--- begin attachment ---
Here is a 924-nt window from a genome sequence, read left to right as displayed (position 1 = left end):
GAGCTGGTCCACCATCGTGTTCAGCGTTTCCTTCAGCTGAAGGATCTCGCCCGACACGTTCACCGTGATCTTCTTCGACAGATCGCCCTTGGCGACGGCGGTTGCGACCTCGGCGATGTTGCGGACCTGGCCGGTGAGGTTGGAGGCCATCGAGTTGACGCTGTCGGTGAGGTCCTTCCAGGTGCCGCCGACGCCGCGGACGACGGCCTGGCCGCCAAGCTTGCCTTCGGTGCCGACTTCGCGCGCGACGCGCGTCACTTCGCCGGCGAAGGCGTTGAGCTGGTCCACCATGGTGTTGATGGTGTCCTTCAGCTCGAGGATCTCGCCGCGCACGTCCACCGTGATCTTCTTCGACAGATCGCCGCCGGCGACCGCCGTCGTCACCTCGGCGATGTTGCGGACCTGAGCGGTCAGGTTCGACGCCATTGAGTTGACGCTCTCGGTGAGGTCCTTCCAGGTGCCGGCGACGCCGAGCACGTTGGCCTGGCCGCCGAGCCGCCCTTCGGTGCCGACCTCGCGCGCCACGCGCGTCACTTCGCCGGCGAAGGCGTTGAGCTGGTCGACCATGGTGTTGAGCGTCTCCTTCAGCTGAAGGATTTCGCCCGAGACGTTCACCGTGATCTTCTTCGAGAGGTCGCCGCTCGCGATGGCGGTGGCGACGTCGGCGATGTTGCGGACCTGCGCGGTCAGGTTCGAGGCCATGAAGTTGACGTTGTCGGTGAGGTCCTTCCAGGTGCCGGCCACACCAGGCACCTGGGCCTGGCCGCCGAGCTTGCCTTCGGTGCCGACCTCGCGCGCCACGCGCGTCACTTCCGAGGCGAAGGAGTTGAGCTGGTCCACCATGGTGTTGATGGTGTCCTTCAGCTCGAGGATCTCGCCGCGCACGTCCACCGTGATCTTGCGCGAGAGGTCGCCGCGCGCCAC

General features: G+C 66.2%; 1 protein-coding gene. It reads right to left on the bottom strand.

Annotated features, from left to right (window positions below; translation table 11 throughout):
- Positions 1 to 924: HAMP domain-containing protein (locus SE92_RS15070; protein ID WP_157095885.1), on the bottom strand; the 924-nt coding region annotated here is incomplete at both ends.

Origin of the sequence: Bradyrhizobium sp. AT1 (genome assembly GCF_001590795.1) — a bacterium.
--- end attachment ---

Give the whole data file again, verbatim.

Here is a 924-nt window from a genome sequence, read left to right as displayed (position 1 = left end):
GAGCTGGTCCACCATCGTGTTCAGCGTTTCCTTCAGCTGAAGGATCTCGCCCGACACGTTCACCGTGATCTTCTTCGACAGATCGCCCTTGGCGACGGCGGTTGCGACCTCGGCGATGTTGCGGACCTGGCCGGTGAGGTTGGAGGCCATCGAGTTGACGCTGTCGGTGAGGTCCTTCCAGGTGCCGCCGACGCCGCGGACGACGGCCTGGCCGCCAAGCTTGCCTTCGGTGCCGACTTCGCGCGCGACGCGCGTCACTTCGCCGGCGAAGGCGTTGAGCTGGTCCACCATGGTGTTGATGGTGTCCTTCAGCTCGAGGATCTCGCCGCGCACGTCCACCGTGATCTTCTTCGACAGATCGCCGCCGGCGACCGCCGTCGTCACCTCGGCGATGTTGCGGACCTGAGCGGTCAGGTTCGACGCCATTGAGTTGACGCTCTCGGTGAGGTCCTTCCAGGTGCCGGCGACGCCGAGCACGTTGGCCTGGCCGCCGAGCCGCCCTTCGGTGCCGACCTCGCGCGCCACGCGCGTCACTTCGCCGGCGAAGGCGTTGAGCTGGTCGACCATGGTGTTGAGCGTCTCCTTCAGCTGAAGGATTTCGCCCGAGACGTTCACCGTGATCTTCTTCGAGAGGTCGCCGCTCGCGATGGCGGTGGCGACGTCGGCGATGTTGCGGACCTGCGCGGTCAGGTTCGAGGCCATGAAGTTGACGTTGTCGGTGAGGTCCTTCCAGGTGCCGGCCACACCAGGCACCTGGGCCTGGCCGCCGAGCTTGCCTTCGGTGCCGACCTCGCGCGCCACGCGCGTCACTTCCGAGGCGAAGGAGTTGAGCTGGTCCACCATGGTGTTGATGGTGTCCTTCAGCTCGAGGATCTCGCCGCGCACGTCCACCGTGATCTTGCGCGAGAGGTCGCCGCGCGCCAC

General features: G+C 66.2%; 1 protein-coding gene. It reads right to left on the bottom strand.

Annotated features, from left to right (window positions below; translation table 11 throughout):
- Positions 1 to 924: HAMP domain-containing protein (locus SE92_RS15070; protein ID WP_157095885.1), on the bottom strand; the 924-nt coding region annotated here is incomplete at both ends.

Origin of the sequence: Bradyrhizobium sp. AT1 (genome assembly GCF_001590795.1) — a bacterium.